The sovereign can no longer say, "You shall think as I do on pain of death;" but he says, "You are free to think differently from me, and to retain your life, your property, and all that you possess; but if such be your determination, you are henceforth an alien among your people."

(Alexis de Tocqueville, Democracy in America, 1835)

Friday, 30 April 2010

Lessons from Ireland - the bicycle theory

When riding a bicycle, if you stop pedalling then the bicycle falls over. Conclusion - if you want to go somewhere you have to keep pedalling.

The same is true of a process of conflict resolution, according to Jonathan Powell, formerly Chief of Staff to Tony Blair and the latter's main adviser/negotiator on the Northern Ireland peace process.

Powell wrote a book, called 'Great Hatred, Little Room' (from a poem by W.B. Yeats), about his decade-long experience. Aside from being a highly-readable account of personalities and anecdotes, it also provides a few salient points which I would like to draw out for my third and final post on the lessons we can learn from the peace process in Northern Ireland.

- talking is not a reward to be withdrawn but a basic necessity for any peace process. Moreover, to make peace you must talk to your enemies, not just to your friends. That might seem obvious but look at other past or ongoing processes and you quickly discover that this pre-condition is far from a foregone conclusion.

- in that vein, they realised that only extremes can build peace as there is nobody left to outflank them. NB: the original intention was to build peace from the moderate parties in the centre and, while this was enough to reach a settlement, it was not enough to implement it. Only the extremes could do that.

- maintain strategic focus, do not get distracted by tactical games.

- ambiguity in negotiations is complicated and needs careful handling. Although almost always necessary at the beginning, 'constructive ambiguity' must be squeezed out (painfully and over time) as a durable peace cannot rest on an ambiguous understanding.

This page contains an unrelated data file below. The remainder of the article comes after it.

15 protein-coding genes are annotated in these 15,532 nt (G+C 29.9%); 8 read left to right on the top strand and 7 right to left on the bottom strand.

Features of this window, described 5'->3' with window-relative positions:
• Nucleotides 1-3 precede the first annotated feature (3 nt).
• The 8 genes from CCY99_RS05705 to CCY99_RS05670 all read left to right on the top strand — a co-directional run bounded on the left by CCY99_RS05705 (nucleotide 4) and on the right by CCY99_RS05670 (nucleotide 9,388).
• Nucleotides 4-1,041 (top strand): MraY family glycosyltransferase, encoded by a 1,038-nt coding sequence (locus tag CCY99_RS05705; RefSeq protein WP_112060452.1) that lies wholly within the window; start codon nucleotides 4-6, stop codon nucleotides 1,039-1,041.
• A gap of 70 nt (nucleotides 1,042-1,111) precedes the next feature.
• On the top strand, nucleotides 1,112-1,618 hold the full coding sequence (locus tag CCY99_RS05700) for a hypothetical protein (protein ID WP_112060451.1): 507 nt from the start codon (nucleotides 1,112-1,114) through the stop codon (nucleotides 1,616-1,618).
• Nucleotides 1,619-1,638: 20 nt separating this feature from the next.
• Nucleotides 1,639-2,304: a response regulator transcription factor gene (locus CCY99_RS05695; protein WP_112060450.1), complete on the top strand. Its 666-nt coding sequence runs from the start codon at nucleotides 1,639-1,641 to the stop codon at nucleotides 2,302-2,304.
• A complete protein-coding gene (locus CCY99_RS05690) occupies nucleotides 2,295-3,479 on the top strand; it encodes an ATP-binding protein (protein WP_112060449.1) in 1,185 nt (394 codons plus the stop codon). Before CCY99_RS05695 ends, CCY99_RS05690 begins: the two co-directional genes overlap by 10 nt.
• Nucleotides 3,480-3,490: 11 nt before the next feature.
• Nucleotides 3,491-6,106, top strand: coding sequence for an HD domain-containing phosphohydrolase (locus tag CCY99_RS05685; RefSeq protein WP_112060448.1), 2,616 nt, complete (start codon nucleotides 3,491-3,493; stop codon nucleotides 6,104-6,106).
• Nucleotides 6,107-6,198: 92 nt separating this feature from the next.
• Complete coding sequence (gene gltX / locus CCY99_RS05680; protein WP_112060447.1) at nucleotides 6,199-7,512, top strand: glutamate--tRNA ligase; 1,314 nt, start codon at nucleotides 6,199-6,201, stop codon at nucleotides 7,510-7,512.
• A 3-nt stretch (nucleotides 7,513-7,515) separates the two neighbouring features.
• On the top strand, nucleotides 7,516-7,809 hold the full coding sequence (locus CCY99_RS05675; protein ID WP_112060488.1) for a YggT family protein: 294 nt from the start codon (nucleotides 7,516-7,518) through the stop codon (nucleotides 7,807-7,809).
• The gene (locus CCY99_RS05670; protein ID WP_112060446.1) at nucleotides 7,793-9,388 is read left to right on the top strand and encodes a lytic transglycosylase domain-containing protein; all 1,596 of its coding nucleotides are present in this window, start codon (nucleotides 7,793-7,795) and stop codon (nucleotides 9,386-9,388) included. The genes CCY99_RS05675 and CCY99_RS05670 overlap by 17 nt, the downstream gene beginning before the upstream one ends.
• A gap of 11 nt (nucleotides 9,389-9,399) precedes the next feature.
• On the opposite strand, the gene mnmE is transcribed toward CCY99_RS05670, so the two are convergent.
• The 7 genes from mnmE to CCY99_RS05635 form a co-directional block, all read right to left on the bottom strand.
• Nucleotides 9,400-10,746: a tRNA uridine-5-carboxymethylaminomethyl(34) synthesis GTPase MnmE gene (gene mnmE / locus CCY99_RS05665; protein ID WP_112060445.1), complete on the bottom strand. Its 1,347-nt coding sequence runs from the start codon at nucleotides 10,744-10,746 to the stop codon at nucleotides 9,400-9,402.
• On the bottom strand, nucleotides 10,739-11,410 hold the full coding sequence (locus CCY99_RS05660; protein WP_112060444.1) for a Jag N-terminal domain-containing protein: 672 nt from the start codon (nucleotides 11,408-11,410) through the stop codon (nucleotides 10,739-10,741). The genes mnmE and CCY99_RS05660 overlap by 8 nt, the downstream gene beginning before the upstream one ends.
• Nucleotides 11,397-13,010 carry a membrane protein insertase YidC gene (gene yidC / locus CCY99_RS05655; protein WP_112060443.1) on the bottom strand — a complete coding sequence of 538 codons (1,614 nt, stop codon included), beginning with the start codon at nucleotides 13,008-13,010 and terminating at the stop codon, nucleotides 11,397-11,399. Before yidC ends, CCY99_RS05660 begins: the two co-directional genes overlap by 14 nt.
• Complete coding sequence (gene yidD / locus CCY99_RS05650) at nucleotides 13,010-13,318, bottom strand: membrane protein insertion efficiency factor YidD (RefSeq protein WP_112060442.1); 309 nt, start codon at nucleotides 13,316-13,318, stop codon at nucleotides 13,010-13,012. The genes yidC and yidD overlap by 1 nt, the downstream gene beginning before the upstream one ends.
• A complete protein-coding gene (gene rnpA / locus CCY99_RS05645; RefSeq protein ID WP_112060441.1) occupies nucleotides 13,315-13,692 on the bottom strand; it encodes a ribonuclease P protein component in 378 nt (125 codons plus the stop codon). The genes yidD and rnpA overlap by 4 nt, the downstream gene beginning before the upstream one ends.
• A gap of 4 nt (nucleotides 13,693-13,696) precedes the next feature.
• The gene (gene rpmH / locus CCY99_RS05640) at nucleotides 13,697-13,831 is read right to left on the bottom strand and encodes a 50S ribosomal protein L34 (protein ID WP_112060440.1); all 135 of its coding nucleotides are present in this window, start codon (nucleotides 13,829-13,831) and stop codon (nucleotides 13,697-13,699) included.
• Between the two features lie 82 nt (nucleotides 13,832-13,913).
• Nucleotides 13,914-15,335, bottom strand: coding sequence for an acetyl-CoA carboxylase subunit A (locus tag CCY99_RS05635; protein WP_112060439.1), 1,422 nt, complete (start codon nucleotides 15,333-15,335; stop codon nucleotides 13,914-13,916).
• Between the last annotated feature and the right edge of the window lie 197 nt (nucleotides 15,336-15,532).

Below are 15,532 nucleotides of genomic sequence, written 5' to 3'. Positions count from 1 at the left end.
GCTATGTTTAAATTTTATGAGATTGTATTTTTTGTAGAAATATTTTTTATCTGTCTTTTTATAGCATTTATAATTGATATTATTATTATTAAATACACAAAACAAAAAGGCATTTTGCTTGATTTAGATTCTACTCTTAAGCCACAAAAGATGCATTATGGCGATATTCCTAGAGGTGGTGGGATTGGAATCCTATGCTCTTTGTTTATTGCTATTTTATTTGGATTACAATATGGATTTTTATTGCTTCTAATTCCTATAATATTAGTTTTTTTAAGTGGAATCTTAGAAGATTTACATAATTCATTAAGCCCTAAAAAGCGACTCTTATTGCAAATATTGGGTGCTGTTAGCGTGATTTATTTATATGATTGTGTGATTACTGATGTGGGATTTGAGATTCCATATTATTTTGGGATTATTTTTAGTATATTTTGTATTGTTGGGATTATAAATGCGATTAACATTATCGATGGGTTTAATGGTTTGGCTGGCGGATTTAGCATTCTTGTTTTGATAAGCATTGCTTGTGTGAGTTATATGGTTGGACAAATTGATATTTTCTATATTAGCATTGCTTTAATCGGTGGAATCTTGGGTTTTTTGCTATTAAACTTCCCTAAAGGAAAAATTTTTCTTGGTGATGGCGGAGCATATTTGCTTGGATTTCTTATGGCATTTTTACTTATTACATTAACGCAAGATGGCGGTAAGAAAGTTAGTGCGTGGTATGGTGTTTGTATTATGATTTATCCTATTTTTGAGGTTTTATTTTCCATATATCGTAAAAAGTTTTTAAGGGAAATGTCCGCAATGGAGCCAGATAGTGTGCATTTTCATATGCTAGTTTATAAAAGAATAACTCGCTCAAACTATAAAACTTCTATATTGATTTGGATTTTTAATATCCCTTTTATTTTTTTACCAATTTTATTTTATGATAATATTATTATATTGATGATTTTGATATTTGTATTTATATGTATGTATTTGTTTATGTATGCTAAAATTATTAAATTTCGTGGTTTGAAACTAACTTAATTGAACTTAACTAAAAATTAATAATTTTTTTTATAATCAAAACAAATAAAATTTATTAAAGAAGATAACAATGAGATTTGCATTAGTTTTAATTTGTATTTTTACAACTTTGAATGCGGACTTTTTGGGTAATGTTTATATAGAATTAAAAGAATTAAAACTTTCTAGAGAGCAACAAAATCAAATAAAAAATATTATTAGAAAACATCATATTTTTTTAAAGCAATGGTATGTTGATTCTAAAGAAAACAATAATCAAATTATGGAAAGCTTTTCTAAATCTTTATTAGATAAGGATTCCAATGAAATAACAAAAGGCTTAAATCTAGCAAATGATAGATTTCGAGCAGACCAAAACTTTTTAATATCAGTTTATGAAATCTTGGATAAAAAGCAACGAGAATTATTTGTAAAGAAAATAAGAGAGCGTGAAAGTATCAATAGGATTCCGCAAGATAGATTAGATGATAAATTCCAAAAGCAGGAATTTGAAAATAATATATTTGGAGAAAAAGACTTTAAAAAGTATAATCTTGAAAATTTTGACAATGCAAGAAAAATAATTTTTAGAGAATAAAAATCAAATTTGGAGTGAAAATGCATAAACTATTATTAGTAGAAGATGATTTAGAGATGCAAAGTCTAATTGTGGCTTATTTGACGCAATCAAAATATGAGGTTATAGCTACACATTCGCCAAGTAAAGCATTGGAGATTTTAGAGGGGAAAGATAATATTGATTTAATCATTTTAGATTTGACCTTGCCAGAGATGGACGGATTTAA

- widen the focus when you reach an absolute impasse.

- the stage of a breakthrough agreement is exactly the moment to redouble your efforts and try to implement (ie. sell) the agreement to both/all sides.

- dealing with criminality is not easy, as it can be a (local) cultural phenomenon. The trick is to force a divorce between those who opt for crime and those who opt for a political path.

- on hearts and minds, by investing effort/money/jobs into the water in which your enemies swim (metaphor c/o Mao Zedong) you can reduce pressure in a conflict.

Powell is careful to state very clearly that Northern Ireland was a unique, a sui generis, situation and that we should be very careful about drawing parellels with other process of conflict resolution (for example in the Middle East where George Mitchell is now the US Special Envoy just as he was previously in Northern Ireland - see my first post on this subject).

To that end, Powell highlights certain underlying factors which created the conditions for reaching - and implementing, albeit extremely slowly - a peace settlement in Ireland.

- a generational change in the leadership of i/ Irish Republicans, ii/ in London and Dublin and iii/ the 'securocrats' within the British State (military and intelligence) apparatus
- the Celtic Tiger economic boom in Ireland
- 911, which showed Irish Republicans that their brand of physical force was simply outdated
- the US factor (see previous post on the 'out of the box' theory)

Above all, he states very clearly that conflict resolution can only succeed when both/all sides have realised that they cannot win.

However, it is for those reasons that in these three posts I have been careful to consider Northern Ireland as a case study for a 'methodology' (for want of a better word) of conflict resolution, and not a blueprint. Lessons therefore refers to process and I'd be interested to see to what extent people think some of these lessons could, or should, be applied elsewhere.

"Out of Ireland have we come, great hatred, little room, maimed us at the start. I carry from my mother's womb a fanatic heart." (W.B. Yeats)


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  2. After posting this I came across something which Henry Kissinger is reported to have said on the Middle East.

    "If you're not going forward, you start to go backward."

    The same is true of pedalling uphill on a bicycle. The point is to maintain a process of conflict resolution, however imperfect, no matter what.

    Above all - keep talking. An absence of dialogue leaves a vacuum which is filled by violence. Keep talking, keep trying, keep the bicycle moving forward.